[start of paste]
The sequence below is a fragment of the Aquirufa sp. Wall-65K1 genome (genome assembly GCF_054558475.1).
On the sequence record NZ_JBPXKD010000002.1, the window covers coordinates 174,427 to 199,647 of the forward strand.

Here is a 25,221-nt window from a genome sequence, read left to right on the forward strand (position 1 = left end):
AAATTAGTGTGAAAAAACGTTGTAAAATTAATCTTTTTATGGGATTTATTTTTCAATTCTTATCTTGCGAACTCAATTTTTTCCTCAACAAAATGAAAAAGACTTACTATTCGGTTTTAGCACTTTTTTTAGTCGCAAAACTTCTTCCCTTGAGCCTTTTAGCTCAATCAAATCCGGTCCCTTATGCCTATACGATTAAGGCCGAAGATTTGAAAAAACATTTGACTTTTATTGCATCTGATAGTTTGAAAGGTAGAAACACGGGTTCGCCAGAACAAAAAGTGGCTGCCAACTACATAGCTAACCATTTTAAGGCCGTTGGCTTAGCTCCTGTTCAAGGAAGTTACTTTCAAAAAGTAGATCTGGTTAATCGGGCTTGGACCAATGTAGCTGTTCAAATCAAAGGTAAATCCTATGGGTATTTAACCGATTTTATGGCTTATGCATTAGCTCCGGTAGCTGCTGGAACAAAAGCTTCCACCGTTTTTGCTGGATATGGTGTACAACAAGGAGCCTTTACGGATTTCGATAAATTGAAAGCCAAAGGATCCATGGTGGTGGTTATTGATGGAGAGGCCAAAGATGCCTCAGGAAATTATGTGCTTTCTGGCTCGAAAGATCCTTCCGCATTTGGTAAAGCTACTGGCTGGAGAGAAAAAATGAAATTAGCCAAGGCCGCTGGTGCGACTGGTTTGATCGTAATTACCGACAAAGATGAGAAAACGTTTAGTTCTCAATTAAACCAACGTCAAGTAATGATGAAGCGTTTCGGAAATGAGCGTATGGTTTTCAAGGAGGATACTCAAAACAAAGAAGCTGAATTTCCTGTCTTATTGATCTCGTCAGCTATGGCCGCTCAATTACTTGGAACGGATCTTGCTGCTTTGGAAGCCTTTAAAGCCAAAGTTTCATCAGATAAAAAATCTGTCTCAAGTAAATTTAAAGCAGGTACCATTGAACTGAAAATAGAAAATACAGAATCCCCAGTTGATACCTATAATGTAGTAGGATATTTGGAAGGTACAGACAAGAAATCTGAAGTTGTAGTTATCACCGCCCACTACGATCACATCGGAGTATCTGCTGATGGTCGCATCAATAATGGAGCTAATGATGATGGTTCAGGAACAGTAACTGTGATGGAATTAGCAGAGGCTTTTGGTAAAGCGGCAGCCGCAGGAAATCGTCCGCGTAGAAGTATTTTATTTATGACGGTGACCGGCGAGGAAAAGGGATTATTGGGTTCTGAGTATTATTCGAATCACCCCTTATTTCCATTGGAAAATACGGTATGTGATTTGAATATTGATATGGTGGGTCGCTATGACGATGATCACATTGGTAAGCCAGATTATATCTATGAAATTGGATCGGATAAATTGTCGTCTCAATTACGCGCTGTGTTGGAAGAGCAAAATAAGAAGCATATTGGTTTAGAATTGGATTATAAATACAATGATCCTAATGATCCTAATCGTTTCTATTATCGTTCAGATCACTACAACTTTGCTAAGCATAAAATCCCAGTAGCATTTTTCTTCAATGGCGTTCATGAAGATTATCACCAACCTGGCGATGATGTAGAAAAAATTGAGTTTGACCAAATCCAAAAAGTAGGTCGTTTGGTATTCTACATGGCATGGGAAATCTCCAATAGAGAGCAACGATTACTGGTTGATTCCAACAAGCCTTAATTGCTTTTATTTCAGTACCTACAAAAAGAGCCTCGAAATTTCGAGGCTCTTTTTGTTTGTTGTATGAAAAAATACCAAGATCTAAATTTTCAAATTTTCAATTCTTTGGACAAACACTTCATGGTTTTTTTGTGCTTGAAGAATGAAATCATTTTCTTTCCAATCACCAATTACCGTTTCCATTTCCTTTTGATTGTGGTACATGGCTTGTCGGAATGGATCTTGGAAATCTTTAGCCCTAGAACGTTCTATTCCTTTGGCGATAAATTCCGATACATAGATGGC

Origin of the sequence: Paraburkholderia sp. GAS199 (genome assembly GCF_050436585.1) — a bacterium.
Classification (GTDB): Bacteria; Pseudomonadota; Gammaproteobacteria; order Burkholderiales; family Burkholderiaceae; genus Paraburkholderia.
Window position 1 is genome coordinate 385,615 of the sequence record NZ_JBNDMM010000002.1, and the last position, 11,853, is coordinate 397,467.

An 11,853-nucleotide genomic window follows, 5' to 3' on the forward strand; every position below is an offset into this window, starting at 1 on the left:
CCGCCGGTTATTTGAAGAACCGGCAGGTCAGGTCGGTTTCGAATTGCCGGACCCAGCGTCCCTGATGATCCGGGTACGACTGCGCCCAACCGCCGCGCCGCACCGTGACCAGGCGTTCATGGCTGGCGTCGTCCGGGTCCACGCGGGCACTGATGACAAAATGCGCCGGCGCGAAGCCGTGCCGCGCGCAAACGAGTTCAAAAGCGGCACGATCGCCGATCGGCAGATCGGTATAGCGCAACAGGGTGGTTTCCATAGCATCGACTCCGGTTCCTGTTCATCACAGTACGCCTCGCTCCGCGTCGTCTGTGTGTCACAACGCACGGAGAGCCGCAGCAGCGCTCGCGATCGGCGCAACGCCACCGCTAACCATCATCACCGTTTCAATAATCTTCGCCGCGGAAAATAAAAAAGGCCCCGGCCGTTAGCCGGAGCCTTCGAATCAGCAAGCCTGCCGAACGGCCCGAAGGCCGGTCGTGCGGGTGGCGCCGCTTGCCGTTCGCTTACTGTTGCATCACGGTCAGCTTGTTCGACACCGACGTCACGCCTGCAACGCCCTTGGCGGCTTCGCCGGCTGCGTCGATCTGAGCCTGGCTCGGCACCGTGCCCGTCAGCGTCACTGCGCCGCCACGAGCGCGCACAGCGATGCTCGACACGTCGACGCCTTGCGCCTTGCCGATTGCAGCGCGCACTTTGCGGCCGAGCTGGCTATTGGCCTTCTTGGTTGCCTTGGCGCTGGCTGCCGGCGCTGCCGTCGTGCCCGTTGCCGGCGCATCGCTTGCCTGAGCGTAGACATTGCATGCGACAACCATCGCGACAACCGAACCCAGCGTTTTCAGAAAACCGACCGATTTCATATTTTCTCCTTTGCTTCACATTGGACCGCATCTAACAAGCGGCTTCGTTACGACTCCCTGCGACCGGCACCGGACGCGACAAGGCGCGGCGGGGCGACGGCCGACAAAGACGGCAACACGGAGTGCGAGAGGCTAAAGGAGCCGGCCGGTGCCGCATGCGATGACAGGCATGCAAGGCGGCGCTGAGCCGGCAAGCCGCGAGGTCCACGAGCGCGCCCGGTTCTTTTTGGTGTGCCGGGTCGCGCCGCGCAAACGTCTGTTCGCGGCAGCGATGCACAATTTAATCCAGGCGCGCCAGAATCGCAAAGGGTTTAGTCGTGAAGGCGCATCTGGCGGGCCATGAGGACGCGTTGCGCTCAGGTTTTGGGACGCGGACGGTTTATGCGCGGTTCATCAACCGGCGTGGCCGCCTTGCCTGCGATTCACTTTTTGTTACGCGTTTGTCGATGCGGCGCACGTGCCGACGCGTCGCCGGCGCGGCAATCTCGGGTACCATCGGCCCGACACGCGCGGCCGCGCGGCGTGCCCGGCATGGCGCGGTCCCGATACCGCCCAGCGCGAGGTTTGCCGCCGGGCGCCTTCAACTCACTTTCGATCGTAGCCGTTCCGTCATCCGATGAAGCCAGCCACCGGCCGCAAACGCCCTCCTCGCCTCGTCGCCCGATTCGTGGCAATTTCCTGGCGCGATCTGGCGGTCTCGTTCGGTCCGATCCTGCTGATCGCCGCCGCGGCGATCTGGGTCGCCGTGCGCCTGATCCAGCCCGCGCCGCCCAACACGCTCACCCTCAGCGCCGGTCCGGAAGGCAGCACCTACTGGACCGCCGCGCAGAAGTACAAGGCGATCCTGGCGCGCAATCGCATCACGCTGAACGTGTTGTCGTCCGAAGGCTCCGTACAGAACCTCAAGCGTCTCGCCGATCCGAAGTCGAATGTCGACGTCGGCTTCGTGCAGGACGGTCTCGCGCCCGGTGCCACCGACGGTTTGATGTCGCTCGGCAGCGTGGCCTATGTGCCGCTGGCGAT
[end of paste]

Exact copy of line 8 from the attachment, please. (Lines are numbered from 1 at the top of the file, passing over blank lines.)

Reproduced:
An 11,853-nucleotide genomic window follows, 5' to 3' on the forward strand; every position below is an offset into this window, starting at 1 on the left: